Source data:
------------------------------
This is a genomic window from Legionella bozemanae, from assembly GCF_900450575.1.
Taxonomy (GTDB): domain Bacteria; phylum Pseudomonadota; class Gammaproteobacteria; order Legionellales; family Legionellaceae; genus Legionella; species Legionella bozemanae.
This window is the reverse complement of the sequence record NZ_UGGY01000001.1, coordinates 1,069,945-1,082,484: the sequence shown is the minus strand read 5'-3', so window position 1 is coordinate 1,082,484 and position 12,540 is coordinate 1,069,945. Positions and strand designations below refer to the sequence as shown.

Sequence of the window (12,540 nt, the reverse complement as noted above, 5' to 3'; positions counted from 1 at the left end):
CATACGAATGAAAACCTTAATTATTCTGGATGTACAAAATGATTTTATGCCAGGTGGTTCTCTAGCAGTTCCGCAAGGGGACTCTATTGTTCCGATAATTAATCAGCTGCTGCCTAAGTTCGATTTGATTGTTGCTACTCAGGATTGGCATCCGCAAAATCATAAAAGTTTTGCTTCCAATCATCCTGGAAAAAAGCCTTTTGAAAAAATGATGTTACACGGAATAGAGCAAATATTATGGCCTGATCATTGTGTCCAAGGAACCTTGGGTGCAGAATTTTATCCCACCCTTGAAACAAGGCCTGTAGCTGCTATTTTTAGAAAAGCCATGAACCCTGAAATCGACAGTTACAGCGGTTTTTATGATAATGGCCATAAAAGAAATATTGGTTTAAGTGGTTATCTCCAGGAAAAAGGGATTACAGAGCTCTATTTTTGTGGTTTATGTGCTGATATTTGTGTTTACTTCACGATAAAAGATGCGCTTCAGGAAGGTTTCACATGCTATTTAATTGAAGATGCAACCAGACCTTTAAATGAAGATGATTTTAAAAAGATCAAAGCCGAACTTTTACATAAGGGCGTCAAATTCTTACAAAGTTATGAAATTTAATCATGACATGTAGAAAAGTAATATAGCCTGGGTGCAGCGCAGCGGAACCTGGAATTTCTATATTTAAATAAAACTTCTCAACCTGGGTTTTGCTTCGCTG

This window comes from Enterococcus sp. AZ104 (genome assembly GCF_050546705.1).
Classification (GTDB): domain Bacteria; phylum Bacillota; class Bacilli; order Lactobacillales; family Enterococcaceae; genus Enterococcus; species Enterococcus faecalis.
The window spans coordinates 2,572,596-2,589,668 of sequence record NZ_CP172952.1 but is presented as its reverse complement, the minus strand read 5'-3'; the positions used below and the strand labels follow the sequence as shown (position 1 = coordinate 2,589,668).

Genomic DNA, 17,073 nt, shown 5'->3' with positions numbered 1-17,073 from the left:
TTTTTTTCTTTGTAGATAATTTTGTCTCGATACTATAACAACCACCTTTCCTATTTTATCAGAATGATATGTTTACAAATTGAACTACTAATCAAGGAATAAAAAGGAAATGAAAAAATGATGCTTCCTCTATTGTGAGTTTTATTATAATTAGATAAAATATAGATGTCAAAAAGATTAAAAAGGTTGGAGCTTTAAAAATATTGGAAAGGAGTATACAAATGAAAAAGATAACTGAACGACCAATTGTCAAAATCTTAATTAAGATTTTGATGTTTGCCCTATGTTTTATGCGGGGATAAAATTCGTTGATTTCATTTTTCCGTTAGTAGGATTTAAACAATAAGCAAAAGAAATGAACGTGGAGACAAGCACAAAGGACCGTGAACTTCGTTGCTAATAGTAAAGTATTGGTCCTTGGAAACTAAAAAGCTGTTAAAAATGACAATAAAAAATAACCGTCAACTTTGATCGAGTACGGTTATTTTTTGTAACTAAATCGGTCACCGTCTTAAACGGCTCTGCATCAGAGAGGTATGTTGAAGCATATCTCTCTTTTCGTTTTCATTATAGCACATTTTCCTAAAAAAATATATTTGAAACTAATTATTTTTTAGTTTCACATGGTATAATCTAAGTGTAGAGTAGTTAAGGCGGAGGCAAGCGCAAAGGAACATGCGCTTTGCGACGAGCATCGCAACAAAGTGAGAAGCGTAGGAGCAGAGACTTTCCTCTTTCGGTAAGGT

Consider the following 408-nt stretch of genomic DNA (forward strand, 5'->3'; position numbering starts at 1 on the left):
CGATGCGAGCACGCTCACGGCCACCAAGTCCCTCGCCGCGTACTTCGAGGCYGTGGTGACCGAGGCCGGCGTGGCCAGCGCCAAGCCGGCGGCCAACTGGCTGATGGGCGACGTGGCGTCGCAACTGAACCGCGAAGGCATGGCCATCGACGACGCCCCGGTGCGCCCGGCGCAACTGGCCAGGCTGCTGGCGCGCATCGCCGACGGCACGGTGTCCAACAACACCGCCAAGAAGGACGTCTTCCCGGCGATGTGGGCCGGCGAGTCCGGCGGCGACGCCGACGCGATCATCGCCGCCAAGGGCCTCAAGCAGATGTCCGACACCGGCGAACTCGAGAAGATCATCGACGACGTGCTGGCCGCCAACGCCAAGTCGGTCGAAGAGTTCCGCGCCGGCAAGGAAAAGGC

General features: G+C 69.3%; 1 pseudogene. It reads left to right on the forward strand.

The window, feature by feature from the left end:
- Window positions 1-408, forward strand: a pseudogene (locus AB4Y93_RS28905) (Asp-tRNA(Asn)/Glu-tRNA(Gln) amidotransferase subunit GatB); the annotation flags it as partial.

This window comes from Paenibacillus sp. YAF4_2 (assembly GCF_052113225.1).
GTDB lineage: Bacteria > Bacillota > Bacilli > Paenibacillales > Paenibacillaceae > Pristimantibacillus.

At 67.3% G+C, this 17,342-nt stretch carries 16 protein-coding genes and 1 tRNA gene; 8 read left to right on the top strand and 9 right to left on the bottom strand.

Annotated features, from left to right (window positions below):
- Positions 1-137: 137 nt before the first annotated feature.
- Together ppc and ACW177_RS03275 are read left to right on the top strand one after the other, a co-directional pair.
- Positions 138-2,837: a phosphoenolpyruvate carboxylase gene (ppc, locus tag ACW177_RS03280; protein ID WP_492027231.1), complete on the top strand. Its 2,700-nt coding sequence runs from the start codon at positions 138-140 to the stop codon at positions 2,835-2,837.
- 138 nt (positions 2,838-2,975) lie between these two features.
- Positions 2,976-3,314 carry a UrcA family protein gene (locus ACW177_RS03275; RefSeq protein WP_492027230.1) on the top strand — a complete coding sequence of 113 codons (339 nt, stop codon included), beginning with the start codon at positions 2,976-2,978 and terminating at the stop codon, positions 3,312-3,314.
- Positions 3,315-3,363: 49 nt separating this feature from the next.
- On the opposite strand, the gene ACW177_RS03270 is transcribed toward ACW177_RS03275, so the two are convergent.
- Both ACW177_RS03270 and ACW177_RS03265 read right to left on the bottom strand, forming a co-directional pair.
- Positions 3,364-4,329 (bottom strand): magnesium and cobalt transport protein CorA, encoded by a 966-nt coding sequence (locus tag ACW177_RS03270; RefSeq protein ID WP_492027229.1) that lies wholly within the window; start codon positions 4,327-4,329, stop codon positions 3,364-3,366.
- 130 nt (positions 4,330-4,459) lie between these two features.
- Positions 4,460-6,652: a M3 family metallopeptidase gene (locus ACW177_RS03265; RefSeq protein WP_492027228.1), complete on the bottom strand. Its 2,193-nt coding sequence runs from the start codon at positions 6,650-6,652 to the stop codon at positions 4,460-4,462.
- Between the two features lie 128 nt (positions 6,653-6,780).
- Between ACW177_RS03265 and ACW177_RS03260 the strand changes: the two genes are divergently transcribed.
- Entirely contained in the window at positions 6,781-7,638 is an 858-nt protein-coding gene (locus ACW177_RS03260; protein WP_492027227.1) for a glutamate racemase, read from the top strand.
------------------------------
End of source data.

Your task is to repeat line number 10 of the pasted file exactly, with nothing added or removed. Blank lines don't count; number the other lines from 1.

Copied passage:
TTTTTTTCTTTGTAGATAATTTTGTCTCGATACTATAACAACCACCTTTCCTATTTTATCAGAATGATATGTTTACAAATTGAACTACTAATCAAGGAATAAAAAGGAAATGAAAAAATGATGCTTCCTCTATTGTGAGTTTTATTATAATTAGATAAAATATAGATGTCAAAAAGATTAAAAAGGTTGGAGCTTTAAAAATATTGGAAAGGAGTATACAAATGAAAAAGATAACTGAACGACCAATTGTCAAAATCTTAATTAAGATTTTGATGTTTGCCCTATGTTTTATGCGGGGATAAAATTCGTTGATTTCATTTTTCCGTTAGTAGGATTTAAACAATAAGCAAAAGAAATGAACGTGGAGACAAGCACAAAGGACCGTGAACTTCGTTGCTAATAGTAAAGTATTGGTCCTTGGAAACTAAAAAGCTGTTAAAAATGACAATAAAAAATAACCGTCAACTTTGATCGAGTACGGTTATTTTTTGTAACTAAATCGGTCACCGTCTTAAACGGCTCTGCATCAGAGAGGTATGTTGAAGCATATCTCTCTTTTCGTTTTCATTATAGCACATTTTCCTAAAAAAATATATTTGAAACTAATTATTTTTTAGTTTCACATGGTATAATCTAAGTGTAGAGTAGTTAAGGCGGAGGCAAGCGCAAAGGAACATGCGCTTTGCGACGAGCATCGCAACAAAGTGAGAAGCGTAGGAGCAGAGACTTTCCTCTTTCGGTAAGGT